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Labour: If PM gets a deal, it should be put to a referendum

by Ace Damon
Shadow Brexit secretary Sir Keir Starmer delivers his speech during the Labour Party Conference at the Brighton Centre in Brighton

Today´s Deals

If Boris Johnson strikes a deal with Brexit, Labor will demand that he be subject to a referendum, the party's Brexit spokesman said.

Sir Keir Starmer made the statement while UK and EU negotiators hold talks this weekend in an attempt to close a deal.

Sky News understands that Prime Minister Boris Johnson has proposed a compromise in an attempt to break the deadlock before a crucial EU summit next week.

EU optimistic when negotiations on new deals enter critical phase


A government source said "there was clearly some movement on both sides" but there was still a "way to go".

The rhetoric marks a change of tone from earlier this week when Downing Street said a deal was "essentially impossible."

Reacting to these latest developments, Sir Keir said: "If Boris Johnson can negotiate a deal, we will insist that it be returned to the people in a confirmatory vote."

Speaking at the Cooperative Party conference in Glasgow, he added that Labor is unlikely to support the kind of agreement discussed in recent days.

Sir Keir said it appears that any deal would be "even worse" than the Theresa May deal, which was rejected three times by lawmakers.

"No equitable protection. No customs union. A green light to deregulate. This kind of agreement can never be backed by Labor," he said.

Sir Keir also promised that the Labor Party would do "whatever it takes" to stop a Brexit without agreement at the end of the month.

He said that if the prime minister fails to reach an agreement at the EU summit, he must comply with the legislation passed by opposition parties that forces him to look for a delay in Britain's departure to the EU.

Sky's deputy political editor Sam Coates explores the plan for Northern Ireland, while the EU and the UK government start intense negotiations.

What is the last customs plan?


"If he can't – or I would say no – he will get a deal, we will take all necessary steps to prevent our country from falling out of the EU without a deal," Sir Keir told the conference.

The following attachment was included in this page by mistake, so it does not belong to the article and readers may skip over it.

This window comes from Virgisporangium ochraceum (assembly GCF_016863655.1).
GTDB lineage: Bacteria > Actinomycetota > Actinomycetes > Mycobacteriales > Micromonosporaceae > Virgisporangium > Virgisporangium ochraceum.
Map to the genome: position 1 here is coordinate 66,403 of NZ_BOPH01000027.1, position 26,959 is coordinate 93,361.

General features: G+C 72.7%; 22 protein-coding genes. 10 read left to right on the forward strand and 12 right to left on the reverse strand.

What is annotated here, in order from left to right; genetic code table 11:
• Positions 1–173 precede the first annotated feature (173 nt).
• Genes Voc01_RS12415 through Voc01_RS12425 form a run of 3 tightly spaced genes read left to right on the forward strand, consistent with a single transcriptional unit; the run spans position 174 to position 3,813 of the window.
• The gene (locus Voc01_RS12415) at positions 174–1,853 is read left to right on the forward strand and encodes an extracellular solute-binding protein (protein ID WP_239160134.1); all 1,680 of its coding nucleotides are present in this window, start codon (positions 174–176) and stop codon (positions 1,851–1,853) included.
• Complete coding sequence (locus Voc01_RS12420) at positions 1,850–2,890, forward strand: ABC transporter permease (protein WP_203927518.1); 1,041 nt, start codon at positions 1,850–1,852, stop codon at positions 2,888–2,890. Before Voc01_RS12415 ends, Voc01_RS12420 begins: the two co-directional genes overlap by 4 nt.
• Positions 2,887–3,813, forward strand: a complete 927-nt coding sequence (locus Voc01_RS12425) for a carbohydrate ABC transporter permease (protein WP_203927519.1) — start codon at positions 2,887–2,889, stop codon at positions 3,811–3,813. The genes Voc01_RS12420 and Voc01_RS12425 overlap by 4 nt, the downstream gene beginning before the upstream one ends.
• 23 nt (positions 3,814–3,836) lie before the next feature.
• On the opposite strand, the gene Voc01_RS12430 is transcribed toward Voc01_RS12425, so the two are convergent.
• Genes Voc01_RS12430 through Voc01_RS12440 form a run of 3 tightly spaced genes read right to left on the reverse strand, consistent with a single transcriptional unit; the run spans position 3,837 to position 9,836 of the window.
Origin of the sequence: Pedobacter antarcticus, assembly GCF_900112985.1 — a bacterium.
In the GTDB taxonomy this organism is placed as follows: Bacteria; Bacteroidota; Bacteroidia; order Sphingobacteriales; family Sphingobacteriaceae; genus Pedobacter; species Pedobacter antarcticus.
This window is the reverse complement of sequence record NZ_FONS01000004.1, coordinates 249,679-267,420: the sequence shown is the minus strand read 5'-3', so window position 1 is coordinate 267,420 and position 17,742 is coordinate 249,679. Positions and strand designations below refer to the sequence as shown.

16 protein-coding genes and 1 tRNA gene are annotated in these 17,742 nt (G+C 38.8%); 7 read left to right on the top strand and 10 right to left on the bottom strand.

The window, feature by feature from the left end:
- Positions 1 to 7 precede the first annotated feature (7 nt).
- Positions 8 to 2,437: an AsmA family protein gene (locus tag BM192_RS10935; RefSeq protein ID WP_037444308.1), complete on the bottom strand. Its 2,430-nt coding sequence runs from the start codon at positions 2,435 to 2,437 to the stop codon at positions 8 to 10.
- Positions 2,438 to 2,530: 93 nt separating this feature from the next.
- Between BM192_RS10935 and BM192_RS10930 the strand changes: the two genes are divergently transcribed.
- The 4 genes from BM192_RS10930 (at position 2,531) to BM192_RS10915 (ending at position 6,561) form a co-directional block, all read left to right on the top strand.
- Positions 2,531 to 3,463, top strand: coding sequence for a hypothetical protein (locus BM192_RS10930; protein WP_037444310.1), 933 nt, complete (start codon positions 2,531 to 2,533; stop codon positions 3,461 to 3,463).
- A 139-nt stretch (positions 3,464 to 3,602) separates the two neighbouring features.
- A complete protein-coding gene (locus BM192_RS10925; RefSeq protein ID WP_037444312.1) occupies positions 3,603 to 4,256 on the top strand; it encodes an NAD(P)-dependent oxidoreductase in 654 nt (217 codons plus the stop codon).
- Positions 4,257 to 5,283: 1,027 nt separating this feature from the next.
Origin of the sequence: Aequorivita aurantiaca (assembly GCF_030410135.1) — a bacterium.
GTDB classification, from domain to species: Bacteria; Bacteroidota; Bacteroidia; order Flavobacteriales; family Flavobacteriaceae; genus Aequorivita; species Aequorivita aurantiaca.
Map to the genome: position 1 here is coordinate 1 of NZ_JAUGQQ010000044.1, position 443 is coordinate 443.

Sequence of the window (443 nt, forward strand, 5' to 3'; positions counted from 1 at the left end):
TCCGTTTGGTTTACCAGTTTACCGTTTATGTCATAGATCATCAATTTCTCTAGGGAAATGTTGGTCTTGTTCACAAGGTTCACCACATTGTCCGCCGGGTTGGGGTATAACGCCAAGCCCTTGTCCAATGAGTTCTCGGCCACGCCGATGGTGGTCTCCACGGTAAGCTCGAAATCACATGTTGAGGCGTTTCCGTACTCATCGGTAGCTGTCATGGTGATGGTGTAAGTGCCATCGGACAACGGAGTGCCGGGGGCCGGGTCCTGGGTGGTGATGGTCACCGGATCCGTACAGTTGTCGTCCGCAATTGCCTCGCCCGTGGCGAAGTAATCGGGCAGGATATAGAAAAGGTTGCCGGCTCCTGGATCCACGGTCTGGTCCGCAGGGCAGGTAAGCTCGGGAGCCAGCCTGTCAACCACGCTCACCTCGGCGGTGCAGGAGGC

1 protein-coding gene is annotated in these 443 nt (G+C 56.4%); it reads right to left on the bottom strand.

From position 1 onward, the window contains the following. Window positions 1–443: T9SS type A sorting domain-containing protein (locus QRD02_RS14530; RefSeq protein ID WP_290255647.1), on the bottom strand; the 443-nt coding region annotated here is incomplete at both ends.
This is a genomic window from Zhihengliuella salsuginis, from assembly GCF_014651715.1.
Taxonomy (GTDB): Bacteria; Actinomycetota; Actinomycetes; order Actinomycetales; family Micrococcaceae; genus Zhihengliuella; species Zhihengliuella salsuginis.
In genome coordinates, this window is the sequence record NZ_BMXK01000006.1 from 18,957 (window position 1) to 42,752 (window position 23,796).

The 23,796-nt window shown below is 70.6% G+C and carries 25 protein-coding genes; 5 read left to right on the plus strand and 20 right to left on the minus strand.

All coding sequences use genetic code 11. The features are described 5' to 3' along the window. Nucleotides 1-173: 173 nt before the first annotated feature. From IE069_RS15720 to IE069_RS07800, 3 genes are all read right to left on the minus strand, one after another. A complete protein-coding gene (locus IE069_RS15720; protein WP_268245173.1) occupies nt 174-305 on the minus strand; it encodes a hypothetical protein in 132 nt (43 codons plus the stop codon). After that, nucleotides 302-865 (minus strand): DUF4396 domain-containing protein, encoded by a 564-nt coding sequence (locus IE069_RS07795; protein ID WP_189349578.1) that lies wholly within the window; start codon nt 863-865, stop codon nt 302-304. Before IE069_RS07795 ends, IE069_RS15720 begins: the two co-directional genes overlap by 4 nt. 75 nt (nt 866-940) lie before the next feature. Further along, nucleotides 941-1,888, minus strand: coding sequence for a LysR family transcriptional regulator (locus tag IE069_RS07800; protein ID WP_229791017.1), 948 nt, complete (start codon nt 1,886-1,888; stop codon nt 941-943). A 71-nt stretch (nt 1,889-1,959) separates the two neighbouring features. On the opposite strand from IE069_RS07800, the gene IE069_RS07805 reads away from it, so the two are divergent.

"If no agreement is secured until this week, Boris Johnson must seek and accept an extension. That is the law. Not if not, but.

"And if he doesn't, we'll apply the law – in the courts and in parliament.

"Whatever it takes, we'll stop a Brexit without agreement."

Boris Johnson suggested a major concession to redeem a deal, refusing to exclude Northern Ireland from remaining in the EU customs union.


PM suggests bigger concession from Brexit

He rejected suggestions that Johnson could circumvent the law by making it clear to the EU that he really did not want another extension.

The prime minister's new proposal would replace the controversial support, the insurance policy aimed at avoiding a tough Irish border, which proved to be the starting point in the negotiations.

Northern Ireland would continue to administer EU tariffs despite leaving the bloc's customs union.

This would eliminate the need for customs checks, but would also allow businesses across the border to benefit from new UK trade agreements by requesting a government discount.


EU Brexit chief negotiator Michel Barnier said the talks are intensifying "in a constructive spirit" and that Brussels "will do everything it can to reach agreement, fully in line with our principles."

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Ambassadors from the remaining 27 EU countries will meet on Sunday to discuss progress in negotiations ahead of the leaders' summit on Thursday.

Parliamentarians will consider any agreement agreed with Brussels at a special session of Commons next Saturday.

A government source said "there is certainly a possibility" that there could be a vote next weekend for any new deal, but added that they are too far from that point.


Downing Street is confident that if the EU and lawmakers pass a deal next week, there will still be enough time to pass the necessary legislation to exit on 31 October.

But MPs asking for another referendum are working out plans to change any votes brought back by the government.

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